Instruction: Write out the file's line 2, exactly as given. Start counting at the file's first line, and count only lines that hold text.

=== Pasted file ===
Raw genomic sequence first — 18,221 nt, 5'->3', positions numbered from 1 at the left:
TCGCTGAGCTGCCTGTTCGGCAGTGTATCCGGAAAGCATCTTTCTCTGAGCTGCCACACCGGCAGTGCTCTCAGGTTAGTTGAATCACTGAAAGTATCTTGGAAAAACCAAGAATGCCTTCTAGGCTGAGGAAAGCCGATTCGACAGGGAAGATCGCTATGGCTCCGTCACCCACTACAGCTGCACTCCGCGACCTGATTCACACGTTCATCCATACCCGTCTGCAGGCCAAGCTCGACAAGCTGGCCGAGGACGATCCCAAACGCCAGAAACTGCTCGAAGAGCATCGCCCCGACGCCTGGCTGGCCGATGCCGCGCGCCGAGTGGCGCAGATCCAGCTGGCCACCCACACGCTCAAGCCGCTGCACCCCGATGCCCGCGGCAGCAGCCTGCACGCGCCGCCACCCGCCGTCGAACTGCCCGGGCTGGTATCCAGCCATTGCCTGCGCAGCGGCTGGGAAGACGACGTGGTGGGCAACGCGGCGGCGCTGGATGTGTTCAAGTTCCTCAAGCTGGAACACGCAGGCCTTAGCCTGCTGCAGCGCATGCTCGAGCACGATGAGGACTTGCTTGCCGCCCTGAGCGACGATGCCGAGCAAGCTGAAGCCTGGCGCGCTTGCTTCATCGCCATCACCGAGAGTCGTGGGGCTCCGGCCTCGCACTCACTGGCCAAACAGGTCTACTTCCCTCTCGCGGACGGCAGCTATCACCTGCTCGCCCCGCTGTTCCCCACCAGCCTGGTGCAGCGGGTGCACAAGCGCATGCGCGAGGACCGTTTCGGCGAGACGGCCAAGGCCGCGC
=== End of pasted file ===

TCGCTGAGCTGCCTGTTCGGCAGTGTATCCGGAAAGCATCTTTCTCTGAGCTGCCACACCGGCAGTGCTCTCAGGTTAGTTGAATCACTGAAAGTATCTTGGAAAAACCAAGAATGCCTTCTAGGCTGAGGAAAGCCGATTCGACAGGGAAGATCGCTATGGCTCCGTCACCCACTACAGCTGCACTCCGCGACCTGATTCACACGTTCATCCATACCCGTCTGCAGGCCAAGCTCGACAAGCTGGCCGAGGACGATCCCAAACGCCAGAAACTGCTCGAAGAGCATCGCCCCGACGCCTGGCTGGCCGATGCCGCGCGCCGAGTGGCGCAGATCCAGCTGGCCACCCACACGCTCAAGCCGCTGCACCCCGATGCCCGCGGCAGCAGCCTGCACGCGCCGCCACCCGCCGTCGAACTGCCCGGGCTGGTATCCAGCCATTGCCTGCGCAGCGGCTGGGAAGACGACGTGGTGGGCAACGCGGCGGCGCTGGATGTGTTCAAGTTCCTCAAGCTGGAACACGCAGGCCTTAGCCTGCTGCAGCGCATGCTCGAGCACGATGAGGACTTGCTTGCCGCCCTGAGCGACGATGCCGAGCAAGCTGAAGCCTGGCGCGCTTGCTTCATCGCCATCACCGAGAGTCGTGGGGCTCCGGCCTCGCACTCACTGGCCAAACAGGTCTACTTCCCTCTCGCGGACGGCAGCTATCACCTGCTCGCCCCGCTGTTCCCCACCAGCCTGGTGCAGCGGGTGCACAAGCGCATGCGCGAGGACCGTTTCGGCGAGACGGCCAAGGCCGCGC